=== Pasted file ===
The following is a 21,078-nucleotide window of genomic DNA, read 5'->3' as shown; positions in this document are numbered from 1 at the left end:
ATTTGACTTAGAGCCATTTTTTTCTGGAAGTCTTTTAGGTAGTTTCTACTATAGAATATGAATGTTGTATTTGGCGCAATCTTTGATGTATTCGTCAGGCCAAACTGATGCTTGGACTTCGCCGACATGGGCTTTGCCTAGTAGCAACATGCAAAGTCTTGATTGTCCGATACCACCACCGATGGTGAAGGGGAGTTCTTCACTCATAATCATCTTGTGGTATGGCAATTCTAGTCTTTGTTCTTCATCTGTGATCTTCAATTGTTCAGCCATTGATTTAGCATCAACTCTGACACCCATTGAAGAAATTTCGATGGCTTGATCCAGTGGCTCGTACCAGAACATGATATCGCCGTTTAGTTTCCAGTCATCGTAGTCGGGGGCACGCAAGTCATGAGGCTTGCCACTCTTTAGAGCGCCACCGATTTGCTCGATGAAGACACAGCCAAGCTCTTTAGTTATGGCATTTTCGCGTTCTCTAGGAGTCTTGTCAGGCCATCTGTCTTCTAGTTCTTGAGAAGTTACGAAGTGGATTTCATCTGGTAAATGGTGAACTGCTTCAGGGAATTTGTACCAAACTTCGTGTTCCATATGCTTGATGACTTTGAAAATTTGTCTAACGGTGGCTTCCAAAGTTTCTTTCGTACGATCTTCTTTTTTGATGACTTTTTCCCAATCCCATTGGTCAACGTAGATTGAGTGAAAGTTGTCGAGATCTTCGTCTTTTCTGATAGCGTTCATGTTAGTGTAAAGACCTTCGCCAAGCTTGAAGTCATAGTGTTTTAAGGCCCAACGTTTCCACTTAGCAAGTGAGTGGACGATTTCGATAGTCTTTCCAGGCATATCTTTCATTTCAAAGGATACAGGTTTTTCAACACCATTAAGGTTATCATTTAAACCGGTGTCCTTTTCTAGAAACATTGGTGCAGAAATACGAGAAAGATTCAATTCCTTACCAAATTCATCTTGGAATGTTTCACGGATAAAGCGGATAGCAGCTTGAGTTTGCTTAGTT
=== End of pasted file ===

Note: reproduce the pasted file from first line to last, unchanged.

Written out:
The following is a 21,078-nucleotide window of genomic DNA, read 5'->3' as shown; positions in this document are numbered from 1 at the left end:
ATTTGACTTAGAGCCATTTTTTTCTGGAAGTCTTTTAGGTAGTTTCTACTATAGAATATGAATGTTGTATTTGGCGCAATCTTTGATGTATTCGTCAGGCCAAACTGATGCTTGGACTTCGCCGACATGGGCTTTGCCTAGTAGCAACATGCAAAGTCTTGATTGTCCGATACCACCACCGATGGTGAAGGGGAGTTCTTCACTCATAATCATCTTGTGGTATGGCAATTCTAGTCTTTGTTCTTCATCTGTGATCTTCAATTGTTCAGCCATTGATTTAGCATCAACTCTGACACCCATTGAAGAAATTTCGATGGCTTGATCCAGTGGCTCGTACCAGAACATGATATCGCCGTTTAGTTTCCAGTCATCGTAGTCGGGGGCACGCAAGTCATGAGGCTTGCCACTCTTTAGAGCGCCACCGATTTGCTCGATGAAGACACAGCCAAGCTCTTTAGTTATGGCATTTTCGCGTTCTCTAGGAGTCTTGTCAGGCCATCTGTCTTCTAGTTCTTGAGAAGTTACGAAGTGGATTTCATCTGGTAAATGGTGAACTGCTTCAGGGAATTTGTACCAAACTTCGTGTTCCATATGCTTGATGACTTTGAAAATTTGTCTAACGGTGGCTTCCAAAGTTTCTTTCGTACGATCTTCTTTTTTGATGACTTTTTCCCAATCCCATTGGTCAACGTAGATTGAGTGAAAGTTGTCGAGATCTTCGTCTTTTCTGATAGCGTTCATGTTAGTGTAAAGACCTTCGCCAAGCTTGAAGTCATAGTGTTTTAAGGCCCAACGTTTCCACTTAGCAAGTGAGTGGACGATTTCGATAGTCTTTCCAGGCATATCTTTCATTTCAAAGGATACAGGTTTTTCAACACCATTAAGGTTATCATTTAAACCGGTGTCCTTTTCTAGAAACATTGGTGCAGAAATACGAGAAAGATTCAATTCCTTACCAAATTCATCTTGGAATGTTTCACGGATAAAGCGGATAGCAGCTTGAGTTTGCTTAGTT